Jack caught a 60cm flathead on a MMD Soft Prawn vibe.

Broadwater flathead haunts

Hi everyone, it’s been an amazing winter of fishing on the Gold Coast – let’s hope it continues. flathead

August is well known for its annual westerly wind and cool mornings.

Flathead and squid are two creatures I enjoy chasing for my charter customers during this month.

The best thing is, we don’t have to start too early in the morning to catch them.

Marc booked a Nerang River charter and caught a good number of flathead on Pontoon 21 Crackjack lures.


Flathead take time to warm up and feed as the sun rises, and arrow prefer visibility to hunt their food.

Dusky flathead are present all year-round, though their numbers definitely increase in cooler months.

However, they are susceptible to weather conditions.

Often a falling barometer can put them off the bite, as does water colder than 16C – more than most types of fish.

They also seem to be less active for a number of days after a full moon but when they do feed after a quiet period, they feed hard.

Matt caught his first flathead on a Z-Man 3” MinnowZ in Midnight Oil.


These are some of the best times to catch flathead on soft plastics and vibes.

Obviously, to catch heaps of flathead, you need to be fishing the right places – when you do, it’s not uncommon to catch over 50 fish in a day.

From this time of year and through to December, they are widespread in the Broadwater.

In my opinion, the best places to catch them are the edges of the sandbanks in the southern Broadwater – from Southport to the Sovereign Islands.

Basically, every island, including Curlew, Wave Break, Carters and Crab.

Pierre enjoyed catching many flathead on plastics.


Accessible by boat or kayak, the prime periods are the last two hours of a run-out tide and the first two of a run-in.

This is when the bait and fish are forced off the middle of the flats to the edges.

Then, as the tide rises again, the flathead are there on the edges, waiting to get back up on top of the banks to hunt for food.

Other places are the edges along shorelines – the best being Southport, Labrador and Runaway Bay – especially where there are weed patches meeting soft sand.

These areas are easily accessible by land-based anglers, though the trick is to keep moving until you catch fish.

I can almost guarantee that if I walked a few kilometres along these areas and cast soft plastic lures to the edges of the weed beds then slow-hop them, I will catch a number of flathead.

Z-Man 3” MinnowZ plastic rigged on 3/8oz 3/0 TT Fishing jig head tempted this nice flathead.


A great option in windy weather is to fish wherever the wind is at your back, to make casting easier and longer.

This can be at the land areas I mentioned or all along South Stradbroke Island.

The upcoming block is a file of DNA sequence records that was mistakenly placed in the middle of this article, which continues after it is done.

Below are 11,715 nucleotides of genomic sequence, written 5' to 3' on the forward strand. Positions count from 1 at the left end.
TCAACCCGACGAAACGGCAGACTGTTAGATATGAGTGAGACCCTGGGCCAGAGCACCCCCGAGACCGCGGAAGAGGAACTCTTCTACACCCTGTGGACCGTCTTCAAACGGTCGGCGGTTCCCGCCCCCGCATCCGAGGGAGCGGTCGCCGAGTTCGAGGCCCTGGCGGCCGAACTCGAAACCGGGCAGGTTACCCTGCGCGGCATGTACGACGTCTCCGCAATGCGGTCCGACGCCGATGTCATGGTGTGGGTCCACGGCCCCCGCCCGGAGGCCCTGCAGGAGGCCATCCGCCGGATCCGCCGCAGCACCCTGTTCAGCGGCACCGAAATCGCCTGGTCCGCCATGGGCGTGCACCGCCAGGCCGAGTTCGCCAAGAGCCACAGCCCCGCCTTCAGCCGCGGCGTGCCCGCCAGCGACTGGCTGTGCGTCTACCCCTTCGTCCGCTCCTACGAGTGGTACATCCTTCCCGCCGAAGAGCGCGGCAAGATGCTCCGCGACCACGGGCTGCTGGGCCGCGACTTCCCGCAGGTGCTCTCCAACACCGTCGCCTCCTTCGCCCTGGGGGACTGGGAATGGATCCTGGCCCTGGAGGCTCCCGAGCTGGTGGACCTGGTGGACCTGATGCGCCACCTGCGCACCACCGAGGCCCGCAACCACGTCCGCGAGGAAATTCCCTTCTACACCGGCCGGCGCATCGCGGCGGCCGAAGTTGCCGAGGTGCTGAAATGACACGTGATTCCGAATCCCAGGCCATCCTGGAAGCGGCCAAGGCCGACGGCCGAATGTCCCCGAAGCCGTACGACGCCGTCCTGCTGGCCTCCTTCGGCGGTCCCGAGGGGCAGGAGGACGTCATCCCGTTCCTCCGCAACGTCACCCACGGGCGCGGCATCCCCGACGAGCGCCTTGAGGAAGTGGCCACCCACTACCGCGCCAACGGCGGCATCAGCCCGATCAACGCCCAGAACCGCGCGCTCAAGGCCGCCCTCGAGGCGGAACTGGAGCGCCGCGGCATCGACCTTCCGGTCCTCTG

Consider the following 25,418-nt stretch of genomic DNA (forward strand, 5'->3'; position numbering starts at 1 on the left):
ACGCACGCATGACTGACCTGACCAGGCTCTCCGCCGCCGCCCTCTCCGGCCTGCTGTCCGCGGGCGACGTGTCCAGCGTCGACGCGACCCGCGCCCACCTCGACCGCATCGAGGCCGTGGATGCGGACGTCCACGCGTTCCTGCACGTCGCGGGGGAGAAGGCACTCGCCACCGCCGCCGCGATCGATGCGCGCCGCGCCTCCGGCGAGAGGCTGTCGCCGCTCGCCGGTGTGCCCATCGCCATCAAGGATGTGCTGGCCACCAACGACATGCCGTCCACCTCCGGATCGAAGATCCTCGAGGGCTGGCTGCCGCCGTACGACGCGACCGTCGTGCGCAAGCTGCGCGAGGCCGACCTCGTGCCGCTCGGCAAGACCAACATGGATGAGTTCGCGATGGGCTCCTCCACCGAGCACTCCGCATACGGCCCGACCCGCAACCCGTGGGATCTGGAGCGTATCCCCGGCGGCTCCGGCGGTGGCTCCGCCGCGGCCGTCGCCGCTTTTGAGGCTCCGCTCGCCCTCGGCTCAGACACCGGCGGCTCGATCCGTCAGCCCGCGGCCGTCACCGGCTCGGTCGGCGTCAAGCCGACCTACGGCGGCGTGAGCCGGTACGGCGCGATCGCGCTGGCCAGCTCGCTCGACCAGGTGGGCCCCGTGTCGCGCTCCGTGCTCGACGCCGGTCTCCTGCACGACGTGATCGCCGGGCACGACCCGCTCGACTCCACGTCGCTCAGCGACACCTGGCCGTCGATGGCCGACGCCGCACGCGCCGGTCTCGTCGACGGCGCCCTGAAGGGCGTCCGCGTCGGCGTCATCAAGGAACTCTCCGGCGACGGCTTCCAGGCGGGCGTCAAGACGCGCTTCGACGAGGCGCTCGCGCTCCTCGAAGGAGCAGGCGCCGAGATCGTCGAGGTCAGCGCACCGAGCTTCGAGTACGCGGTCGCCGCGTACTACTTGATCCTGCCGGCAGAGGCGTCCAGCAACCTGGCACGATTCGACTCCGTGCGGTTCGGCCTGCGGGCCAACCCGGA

People on my charters who camp there are amazed when I mention that they can catch flathead on lures right at their feet, where they set their tent up!

On one occasion, I even stopped with a couple who regularly camp there and demonstrated this to them.

Their first cast to a sandy strip between two weed patches resulted in a 56cm flathead only metres from the shore.

A great way to find good spots is by looking at satellite maps then finding weed edges that show up.

Then go there in person and have a cast.

You’ll soon remember spots where you catch flathead, and this species will frequent these spots repeatedly because they are good hunting grounds.

Flathead will lie next to the edge of weed beds to catch baitfish that hug the edges when travelling.

They will also wait in sandy holes and along sand drop-offs.

Zac with a decent flathead from a Broadwater charter with the author.


A few other tips to catch heaps of flathead include moving and casting in different places until you catch some, hop lures slowly with little twitches, pauses and slow winding in

between, and learn to feel the difference between catching lures on weed and flathead bites.

Weed feels ‘softer’ – pull the lure gently through until it’s on the sand again.

Flathead usually feels solid, like a snag – you’ll feel the bite through the braid too.

I prefer to pause and drop the rod tip for a few seconds, to let them engulf the plastic more, then strike hard once to set the hook.

The following are my favourites for flathead in winter.

Soft plastics:

  • Z-Man 3” MinnowZ in Opening Night and Midnight Oil colours
  • 6th Sense Divine 3.2” in Pro Shad and Ghost Ice Minnow colours
  • MMD Fat Skipper 80mm in Mullet and Pearl colours.

Favourite jig heads:

  • TT Big EyeZ 1/4oz and 3/8oz 3/0
  • TT DemonZ 1/4oz and 3/8oz 3/0.

Favourite scents:

  • Pro-Cure Inshore Salt Water and Bait Sauce Sardine/Pilchard.

Favourite reels:

  • Okuma ITX and Ceymar HD 2500.

Favourite rods:

  • 1/4oz and lighter lures – TT Fishing Black Mamba and Red Belly 2-4kg 7’
  • 3/8oz and heavier lures – TT Fishing Black Mamba and Red Belly 3-6kg 7’, Samaki Archer 701SM 6-12lb.

Braided line:

  • Platypus Pulse X8 10lb white
  • YGK X-Braid X8 Pentagram PE 0.6.

Flourocarbon leader:

  • 10lb for 1/4oz jig heads
  • 12lb for 3/8oz jig heads.

To book on a charter with myself or Brad, or if you have any fishing related questions, visit goldcoastrivercharters.com, SMS 0432 990 302 or email fishingwithclint@gmail.com – or find us on Facebook at Brad Smith Fishing Charters.

Catch you next month and tight lines!

About Clint Ansell

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